The injuries and the subsequent gangrene infection were so bad that one of his hands from the wrist down had to be amputated, and two fingers had to be removed from the other hand, plastic surgery professor at the hospital Dr Rakesh Kain said.
Gangrene develops when body tissues die due to loss of blood supply such as after tissues are damaged by fire.
"This procedure was challenging and required specialised anaesthesia to keep blood flow going for the survival of the toes, which were then fixed to the palm," Dr Kain told news agency PTI.
Some skin on the boy's hands was grafted from other parts of his body. The serious damage to the boy's hands left him incapable of even holding a pen and so he lost confidence to study, doctors said.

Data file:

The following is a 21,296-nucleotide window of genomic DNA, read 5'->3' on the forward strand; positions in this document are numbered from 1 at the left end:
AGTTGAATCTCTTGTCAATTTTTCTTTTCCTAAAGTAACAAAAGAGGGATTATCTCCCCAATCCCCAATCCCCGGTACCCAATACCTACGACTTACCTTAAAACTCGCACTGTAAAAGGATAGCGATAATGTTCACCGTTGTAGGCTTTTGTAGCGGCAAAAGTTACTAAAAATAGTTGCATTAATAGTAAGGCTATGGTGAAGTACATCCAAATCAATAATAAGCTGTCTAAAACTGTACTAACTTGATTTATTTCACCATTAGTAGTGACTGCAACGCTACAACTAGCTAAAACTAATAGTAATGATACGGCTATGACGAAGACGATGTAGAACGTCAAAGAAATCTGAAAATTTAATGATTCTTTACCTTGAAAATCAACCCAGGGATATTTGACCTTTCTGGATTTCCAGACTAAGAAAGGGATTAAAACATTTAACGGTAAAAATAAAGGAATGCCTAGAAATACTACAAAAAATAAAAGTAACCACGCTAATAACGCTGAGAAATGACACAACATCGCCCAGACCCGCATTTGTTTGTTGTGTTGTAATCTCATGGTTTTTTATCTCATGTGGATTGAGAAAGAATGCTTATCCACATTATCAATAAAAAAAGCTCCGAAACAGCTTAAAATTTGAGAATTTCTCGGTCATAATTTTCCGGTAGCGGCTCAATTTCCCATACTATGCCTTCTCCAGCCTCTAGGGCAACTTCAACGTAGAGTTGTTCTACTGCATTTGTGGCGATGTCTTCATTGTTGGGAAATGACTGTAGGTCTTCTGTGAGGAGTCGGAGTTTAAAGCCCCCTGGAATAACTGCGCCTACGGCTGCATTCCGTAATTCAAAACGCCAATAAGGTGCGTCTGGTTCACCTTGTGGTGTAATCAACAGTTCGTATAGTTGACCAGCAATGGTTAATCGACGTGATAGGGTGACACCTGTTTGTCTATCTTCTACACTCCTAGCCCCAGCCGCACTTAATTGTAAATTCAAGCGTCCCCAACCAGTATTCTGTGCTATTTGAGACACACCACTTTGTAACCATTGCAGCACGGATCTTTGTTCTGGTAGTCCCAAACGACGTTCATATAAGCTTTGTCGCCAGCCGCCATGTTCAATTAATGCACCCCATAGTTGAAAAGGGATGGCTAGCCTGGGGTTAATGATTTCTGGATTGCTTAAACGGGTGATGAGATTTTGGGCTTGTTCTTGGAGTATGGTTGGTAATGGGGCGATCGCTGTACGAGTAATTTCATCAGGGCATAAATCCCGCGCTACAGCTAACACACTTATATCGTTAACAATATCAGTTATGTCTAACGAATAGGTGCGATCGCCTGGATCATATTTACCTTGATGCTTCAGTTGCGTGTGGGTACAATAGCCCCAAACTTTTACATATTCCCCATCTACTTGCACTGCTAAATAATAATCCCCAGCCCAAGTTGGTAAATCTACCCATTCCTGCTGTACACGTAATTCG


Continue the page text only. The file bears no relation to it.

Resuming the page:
After the 10-hour-long surgery, doctors said normal blood circulation on the boy's hands has been restored and parts of his hands that got burnt in the fire will heal over time.
Dr Kain said the boy from Nepal will now be able to use his fingers and do routine work.
According to US-based medical non-profit group Mayo Clinic, chances of developing gangrene are higher if a person has an underlying condition that can damage blood vessels and affect blood flow, such as diabetes.
Gangrene is a serious condition and needs immediate treatment, doctors say. A condition called 'septic shock' can occur if bacterial infection that started in the damaged tissue spreads throughout the body.
(With inputs from PTI)